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mrsmartman Sep 29, 2016 1:17 PM

Flying Scotsman in Shropshire: Fans flock to see a true British icon on the Severn Valley Railway
The legendary Flying Scotsman powered into Bridgnorth's Severn Valley Railway today to meet hundreds of fans, many of them waving flags or clutching cameras.


mrnyc Oct 11, 2016 12:48 PM

pulling transit agencies together in cleveland and ne ohio:

Creating a multi-county public transit system in Northeast Ohio

Print Email Ginger Christ, The Plain Dealer By Ginger Christ, The Plain Dealer
on October 10, 2016 at 1:26 PM, updated October 10, 2016 at 1:41 PM

CLEVELAND, Ohio – Public transit in Ohio is stalling.

From cuts to state funding to budget shortfalls to looming revenue stream problems, transit agencies like the Greater Cleveland Regional Transit Authority have been forced to cut service and raise fares.

"What we have in Cleveland is not unusual. I think most people realize it could better," said Joe Calabrese, CEO of RTA.

That's why some in the industry see a multi-county public transit system as a possibility for the region.


mrsmartman Oct 30, 2016 2:32 PM

Your Trusted Source of Photographs from Pennsylvania and New York

M II A II R II K Nov 4, 2016 6:46 PM

A gondola connecting D.C. and Virginia? It’s feasible and legal, study finds.

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Leaders in both jurisdictions have floated the idea of building a cable-propelled transit system over the Potomac River to ease traffic on the Key Bridge and allow people to travel more quickly between Washington and Virginia.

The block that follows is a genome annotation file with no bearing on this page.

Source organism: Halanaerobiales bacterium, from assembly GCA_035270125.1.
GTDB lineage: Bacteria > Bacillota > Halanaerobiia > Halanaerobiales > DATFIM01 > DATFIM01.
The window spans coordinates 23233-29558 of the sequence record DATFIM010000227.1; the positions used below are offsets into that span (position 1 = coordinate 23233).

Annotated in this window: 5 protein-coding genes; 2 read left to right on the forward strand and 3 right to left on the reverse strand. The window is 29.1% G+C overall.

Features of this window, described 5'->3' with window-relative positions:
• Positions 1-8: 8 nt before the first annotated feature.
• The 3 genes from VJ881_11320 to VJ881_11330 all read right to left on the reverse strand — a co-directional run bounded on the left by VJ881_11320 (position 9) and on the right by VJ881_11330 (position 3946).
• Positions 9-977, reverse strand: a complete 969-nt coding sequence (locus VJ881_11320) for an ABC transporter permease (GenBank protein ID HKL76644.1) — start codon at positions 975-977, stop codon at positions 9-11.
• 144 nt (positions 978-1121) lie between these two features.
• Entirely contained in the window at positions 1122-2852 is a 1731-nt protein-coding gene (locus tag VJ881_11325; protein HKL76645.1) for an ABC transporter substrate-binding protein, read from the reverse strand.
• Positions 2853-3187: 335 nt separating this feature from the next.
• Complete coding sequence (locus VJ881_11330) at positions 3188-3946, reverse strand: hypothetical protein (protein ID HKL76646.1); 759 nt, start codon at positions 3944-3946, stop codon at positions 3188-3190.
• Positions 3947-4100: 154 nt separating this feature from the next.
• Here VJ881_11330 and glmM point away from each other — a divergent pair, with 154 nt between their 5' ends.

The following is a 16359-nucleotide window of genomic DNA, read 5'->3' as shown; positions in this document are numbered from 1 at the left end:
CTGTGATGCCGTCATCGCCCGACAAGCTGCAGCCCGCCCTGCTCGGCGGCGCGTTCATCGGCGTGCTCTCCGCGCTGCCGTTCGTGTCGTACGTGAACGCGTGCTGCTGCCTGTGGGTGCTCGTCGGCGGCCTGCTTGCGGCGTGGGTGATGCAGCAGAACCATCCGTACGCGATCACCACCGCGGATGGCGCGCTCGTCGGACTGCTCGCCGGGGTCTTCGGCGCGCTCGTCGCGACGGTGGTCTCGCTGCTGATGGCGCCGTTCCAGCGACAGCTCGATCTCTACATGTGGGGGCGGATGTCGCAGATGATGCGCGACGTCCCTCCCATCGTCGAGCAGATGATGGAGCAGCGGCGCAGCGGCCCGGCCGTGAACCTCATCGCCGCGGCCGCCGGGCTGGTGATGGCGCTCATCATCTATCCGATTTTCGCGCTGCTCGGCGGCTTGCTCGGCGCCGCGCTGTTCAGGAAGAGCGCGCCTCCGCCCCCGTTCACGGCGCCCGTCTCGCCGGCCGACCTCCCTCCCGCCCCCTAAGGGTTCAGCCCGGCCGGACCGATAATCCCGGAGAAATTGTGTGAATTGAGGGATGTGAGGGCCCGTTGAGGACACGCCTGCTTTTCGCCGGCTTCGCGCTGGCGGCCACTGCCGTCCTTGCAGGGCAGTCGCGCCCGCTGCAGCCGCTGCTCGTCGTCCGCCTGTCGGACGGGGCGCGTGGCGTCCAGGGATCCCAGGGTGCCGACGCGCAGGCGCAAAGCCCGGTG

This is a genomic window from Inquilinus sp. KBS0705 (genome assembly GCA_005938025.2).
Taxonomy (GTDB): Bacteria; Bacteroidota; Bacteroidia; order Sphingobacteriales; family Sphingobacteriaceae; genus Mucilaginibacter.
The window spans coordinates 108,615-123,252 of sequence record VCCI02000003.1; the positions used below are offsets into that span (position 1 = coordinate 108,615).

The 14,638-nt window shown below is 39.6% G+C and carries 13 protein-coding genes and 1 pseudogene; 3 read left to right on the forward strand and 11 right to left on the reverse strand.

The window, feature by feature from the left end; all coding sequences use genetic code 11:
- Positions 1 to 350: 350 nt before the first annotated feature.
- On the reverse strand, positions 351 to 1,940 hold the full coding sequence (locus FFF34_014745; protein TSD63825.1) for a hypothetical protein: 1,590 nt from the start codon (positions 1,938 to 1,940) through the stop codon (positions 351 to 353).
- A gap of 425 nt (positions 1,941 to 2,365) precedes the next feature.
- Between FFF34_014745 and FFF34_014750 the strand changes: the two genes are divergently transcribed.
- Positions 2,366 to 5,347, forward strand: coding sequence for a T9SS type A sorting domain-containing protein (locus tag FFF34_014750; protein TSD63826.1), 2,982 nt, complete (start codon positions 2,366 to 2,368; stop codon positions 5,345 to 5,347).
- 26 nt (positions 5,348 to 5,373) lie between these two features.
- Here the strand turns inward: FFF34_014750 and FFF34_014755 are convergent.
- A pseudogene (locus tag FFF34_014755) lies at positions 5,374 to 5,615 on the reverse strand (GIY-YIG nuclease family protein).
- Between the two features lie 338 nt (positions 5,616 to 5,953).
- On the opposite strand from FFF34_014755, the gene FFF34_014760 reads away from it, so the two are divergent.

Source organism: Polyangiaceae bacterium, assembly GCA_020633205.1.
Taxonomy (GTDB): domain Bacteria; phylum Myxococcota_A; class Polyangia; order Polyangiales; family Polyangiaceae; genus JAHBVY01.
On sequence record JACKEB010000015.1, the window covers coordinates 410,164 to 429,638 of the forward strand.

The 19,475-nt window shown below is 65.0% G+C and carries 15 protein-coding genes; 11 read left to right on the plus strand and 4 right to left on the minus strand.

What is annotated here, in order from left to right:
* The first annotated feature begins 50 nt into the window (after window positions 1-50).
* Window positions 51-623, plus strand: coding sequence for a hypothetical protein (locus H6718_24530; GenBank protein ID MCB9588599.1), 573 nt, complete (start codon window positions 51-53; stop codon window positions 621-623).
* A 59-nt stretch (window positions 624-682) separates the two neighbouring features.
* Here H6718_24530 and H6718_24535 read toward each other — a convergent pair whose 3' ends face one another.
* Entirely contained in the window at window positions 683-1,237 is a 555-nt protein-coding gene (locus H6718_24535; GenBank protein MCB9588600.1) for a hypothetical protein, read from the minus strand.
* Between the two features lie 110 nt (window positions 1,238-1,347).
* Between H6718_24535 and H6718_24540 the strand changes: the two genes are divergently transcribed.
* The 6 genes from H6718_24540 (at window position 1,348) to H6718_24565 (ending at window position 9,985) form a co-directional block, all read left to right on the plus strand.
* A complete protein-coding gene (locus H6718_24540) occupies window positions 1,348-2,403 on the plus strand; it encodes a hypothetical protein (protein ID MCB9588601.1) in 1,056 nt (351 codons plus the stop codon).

- The study determined that a gondola would have “no fatal flaws.” It also projected that the gondola would serve at least 6,500 passengers a day and could improve transit options for at least some commuters. --- “When you’re not immersed in this technology, a gondola can sound sort of fanciful and not like a real technological possibility,” said Mary-Claire Burick, president of the Rosslyn Business Improvement District. “But it really does bear consideration. It’s not just a fanciful idea. It has the potential to be a model.”


electricron Nov 4, 2016 7:52 PM

6,500 passengers a day over the Potomac River when there are also subways, rail lines, highways, and roads for competition. The Roosevelt Island aerial tran in New York City had at it's highest ridership 5,000 passengers a day when there were no other means at all to leave Roosevelt Island. Today, there's also a subway line to Roosevelt Island, so ridership on the aerial tram is down to just 3,000 a day.

Don't you believe as I do that 6,500 passengers a day is slightly over the top?

initiald Nov 13, 2016 5:20 PM

Raleigh voters approved sales tax increase to fund transit.

Transit will include commuter rail connecting Raleigh, NC State University, Research Triangle Park, Durham, and Duke University.

It will also offer transfers to the Orange-Durham light rail line that is in design phase and will connect Chapel Hill (UNC), Duke University, downtown Durham, and NC Central University.

The transit plan also includes BRT and dedicated bus lanes in Raleigh.

Union Station construction. Will service Amtrak as well as the new commuter rail service. By next year Amtrak will be operating five daily trains between Raleigh and Charlotte (and stops in between including Durham, Greensboro, and High Point) as well as daily service up towards DC/NY.